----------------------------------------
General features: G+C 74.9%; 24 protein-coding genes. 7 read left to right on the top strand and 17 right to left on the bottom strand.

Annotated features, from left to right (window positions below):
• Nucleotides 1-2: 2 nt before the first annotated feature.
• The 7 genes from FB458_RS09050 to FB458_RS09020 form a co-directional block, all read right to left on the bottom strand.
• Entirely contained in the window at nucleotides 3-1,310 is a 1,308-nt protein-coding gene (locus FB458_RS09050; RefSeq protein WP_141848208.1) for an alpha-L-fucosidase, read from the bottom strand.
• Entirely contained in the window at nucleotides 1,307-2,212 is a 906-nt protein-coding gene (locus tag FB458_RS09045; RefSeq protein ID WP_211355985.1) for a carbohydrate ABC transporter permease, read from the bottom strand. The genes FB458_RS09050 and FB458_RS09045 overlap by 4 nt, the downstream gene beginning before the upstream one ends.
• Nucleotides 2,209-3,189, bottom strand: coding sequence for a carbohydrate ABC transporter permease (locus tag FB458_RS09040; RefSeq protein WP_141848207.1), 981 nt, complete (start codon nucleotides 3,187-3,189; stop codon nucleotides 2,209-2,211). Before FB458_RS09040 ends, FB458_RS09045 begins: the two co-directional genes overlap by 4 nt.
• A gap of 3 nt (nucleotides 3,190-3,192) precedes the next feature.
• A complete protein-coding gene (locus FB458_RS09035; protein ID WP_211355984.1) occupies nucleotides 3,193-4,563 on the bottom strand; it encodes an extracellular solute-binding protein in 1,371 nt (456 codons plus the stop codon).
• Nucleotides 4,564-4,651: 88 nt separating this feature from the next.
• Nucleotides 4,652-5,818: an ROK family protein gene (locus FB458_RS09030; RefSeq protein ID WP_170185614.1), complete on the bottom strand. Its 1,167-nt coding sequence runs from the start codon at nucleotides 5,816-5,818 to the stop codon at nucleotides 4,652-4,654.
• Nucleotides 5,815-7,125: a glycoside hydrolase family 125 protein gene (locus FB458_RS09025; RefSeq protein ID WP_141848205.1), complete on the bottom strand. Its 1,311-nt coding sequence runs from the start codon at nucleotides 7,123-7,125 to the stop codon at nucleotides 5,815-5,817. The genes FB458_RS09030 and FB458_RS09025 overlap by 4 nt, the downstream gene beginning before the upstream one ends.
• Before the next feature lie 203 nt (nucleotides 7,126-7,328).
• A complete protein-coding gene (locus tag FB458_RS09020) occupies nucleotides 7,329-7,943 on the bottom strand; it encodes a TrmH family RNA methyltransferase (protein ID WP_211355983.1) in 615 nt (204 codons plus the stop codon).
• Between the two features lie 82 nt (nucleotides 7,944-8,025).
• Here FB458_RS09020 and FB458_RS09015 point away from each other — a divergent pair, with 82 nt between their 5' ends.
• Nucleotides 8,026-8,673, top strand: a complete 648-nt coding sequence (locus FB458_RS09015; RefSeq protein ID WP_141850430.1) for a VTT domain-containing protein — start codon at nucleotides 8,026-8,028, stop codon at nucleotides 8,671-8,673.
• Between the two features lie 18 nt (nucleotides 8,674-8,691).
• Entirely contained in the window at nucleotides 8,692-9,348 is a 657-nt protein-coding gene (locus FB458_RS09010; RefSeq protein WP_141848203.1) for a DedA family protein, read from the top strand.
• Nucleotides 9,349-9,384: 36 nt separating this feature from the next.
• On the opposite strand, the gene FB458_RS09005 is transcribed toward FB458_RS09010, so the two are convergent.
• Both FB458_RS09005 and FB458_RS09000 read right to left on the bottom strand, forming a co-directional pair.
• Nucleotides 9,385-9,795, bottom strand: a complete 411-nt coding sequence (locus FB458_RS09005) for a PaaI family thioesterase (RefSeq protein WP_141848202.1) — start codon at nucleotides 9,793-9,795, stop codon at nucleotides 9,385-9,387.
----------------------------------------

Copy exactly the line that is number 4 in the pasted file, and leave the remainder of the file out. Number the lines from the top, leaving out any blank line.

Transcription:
• The 7 genes from FB458_RS09050 to FB458_RS09020 form a co-directional block, all read right to left on the bottom strand.